Day 7, and the last-but-one stop on the tour today! Across the water to Detroit and Hoover Book Reviews,  which is a splendid place to browse if you’re on the hunt for contemporary fiction based in the ancient world – and more. (Nip across there and scroll down to where it says ‘categories’ on the right, and you’ll see what I mean.)

Big thanks to Paul Bennett, the man behind it all, for his very kind words about Vita Brevis.

Thursday on the blog tour – Roma Nova

Blog tour day 6, and thanks to the splendid Alison Morton for the invitation to join her love-me*-love-my-character series for a chat about Ruso. (*this part, as an Italian driver once said to my husband when discussing traffic lights, is ‘merely a suggestion’.)
Alison is the creator not only of thrillers but of a whole world, Roma Nova, in which Rome never fell but remains a modern European state – and believe me, you wouldn’t want to mess with it.

Monday on the blog tour – A Fantastical Librarian

Today I’m honoured to join Mieneke van der Salm, the award-nominated Fantastical Librarian. Check out her web pages for a wide selection of reviews and author interviews, and this link  for a chance to win a copy of VITA BREVIS wherever you live.

If I’d realised Mieneke was also a real librarian, I’d have tidied the shelves at Downie Towers…

Sunday on the blog tour – SJA Turney, plus a brief diversion

 

Today I’m visiting The Worlds of SJA Turney. Simon was one of the co-conspirators on our book about the Boudiccan rebellion, A Year of Ravens, but there are no rebel queens in this piece – I’ve been pondering the difference between writing about Roman Britain and writing about Rome itself.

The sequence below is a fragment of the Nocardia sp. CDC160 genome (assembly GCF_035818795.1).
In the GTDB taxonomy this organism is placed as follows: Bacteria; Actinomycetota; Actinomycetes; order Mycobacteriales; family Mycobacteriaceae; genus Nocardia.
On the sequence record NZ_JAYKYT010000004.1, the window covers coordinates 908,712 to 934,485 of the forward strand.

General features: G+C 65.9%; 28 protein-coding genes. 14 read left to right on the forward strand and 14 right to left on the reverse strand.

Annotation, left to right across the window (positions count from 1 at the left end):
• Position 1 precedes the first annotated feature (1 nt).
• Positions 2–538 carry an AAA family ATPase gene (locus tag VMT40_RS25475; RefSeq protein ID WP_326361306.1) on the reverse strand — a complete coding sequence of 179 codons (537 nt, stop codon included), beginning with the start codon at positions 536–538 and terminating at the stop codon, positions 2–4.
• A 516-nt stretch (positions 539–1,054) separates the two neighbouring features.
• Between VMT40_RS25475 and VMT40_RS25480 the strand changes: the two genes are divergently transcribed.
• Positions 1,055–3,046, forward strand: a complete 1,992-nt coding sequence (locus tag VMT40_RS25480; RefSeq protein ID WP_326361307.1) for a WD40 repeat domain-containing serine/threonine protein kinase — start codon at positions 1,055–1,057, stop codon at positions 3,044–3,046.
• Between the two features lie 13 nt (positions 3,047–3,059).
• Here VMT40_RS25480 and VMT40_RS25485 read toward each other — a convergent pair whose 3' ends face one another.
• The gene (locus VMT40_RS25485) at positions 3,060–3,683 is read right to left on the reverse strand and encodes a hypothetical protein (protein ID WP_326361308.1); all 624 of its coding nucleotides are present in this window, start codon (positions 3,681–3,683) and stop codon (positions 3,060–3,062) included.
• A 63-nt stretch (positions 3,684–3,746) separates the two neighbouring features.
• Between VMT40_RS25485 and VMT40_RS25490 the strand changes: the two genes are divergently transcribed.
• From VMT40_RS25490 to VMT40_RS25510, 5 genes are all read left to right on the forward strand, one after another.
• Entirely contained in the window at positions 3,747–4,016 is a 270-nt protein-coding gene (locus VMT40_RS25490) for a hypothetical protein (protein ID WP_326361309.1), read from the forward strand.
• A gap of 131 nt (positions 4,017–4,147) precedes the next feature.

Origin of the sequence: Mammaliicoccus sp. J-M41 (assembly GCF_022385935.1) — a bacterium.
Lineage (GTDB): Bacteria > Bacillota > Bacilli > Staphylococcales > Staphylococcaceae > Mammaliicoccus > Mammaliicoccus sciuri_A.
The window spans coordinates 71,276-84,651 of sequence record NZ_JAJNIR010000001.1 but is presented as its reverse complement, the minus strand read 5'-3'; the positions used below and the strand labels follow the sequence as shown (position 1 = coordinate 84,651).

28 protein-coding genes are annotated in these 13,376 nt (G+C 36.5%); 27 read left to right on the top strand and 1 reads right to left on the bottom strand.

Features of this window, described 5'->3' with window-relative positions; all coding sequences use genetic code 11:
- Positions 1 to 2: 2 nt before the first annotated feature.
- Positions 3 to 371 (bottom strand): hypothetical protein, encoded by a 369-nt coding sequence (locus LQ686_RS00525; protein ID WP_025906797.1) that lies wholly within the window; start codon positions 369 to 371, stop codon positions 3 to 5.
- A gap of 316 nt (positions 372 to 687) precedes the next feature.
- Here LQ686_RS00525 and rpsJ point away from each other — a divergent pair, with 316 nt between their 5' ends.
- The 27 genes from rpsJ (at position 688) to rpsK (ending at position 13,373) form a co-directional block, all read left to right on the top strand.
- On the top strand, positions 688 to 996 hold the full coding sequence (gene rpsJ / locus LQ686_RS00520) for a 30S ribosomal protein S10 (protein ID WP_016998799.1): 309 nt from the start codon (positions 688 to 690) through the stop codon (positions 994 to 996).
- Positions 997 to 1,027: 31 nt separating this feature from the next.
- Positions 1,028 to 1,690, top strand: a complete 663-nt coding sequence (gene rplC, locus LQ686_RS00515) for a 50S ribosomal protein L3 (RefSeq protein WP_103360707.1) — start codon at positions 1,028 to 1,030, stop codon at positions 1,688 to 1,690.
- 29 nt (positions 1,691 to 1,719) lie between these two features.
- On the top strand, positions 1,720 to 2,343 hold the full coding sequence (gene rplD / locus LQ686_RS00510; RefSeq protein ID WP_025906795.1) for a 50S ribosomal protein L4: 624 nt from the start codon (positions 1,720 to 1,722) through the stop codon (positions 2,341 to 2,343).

Not content with living in one world, Simon has several at his fingertips – do take a stroll around his site and find out more.

LATER – and today is the day I take a quick diversion from the tour – Diana Milne of The Review has kindly posted a ‘virtual’ interview from the HNS conference, where I reveal the guilty truth about what I’d write for fun, and there’s a chance to win a copy of VITA BREVIS.

Incidentally, this business of being in two places at once has a long history. Apparently it was one of the skills of Pythagoras, now more famous as a mathematician.

VITA BREVIS is (almost) out in the UK!

At last! The hardback of VITA BREVIS, the story of Ruso and Tilla’s trip to Rome, goes on sale in the UK tomorrow (22 September). Vita Brevis HB coverYou can read the beginning here.

This publication is less nerve-wracking than usual because the book’s already been released in the US and in other formats here, and I’m grateful to everyone who’s said kind things about it.  It may well come to a bookshop or library near you, and is available online (see below). But…  the mighty Amazon UK don’t have it in stock. It’s probably a glitch that’ll be fixed before I’ve finished typing this*, but I was surprised – and ashamed, to be honest – by how alarmed I felt at facing publication day without the Big A on board. (*LATER – it wasn’t, but it is now.)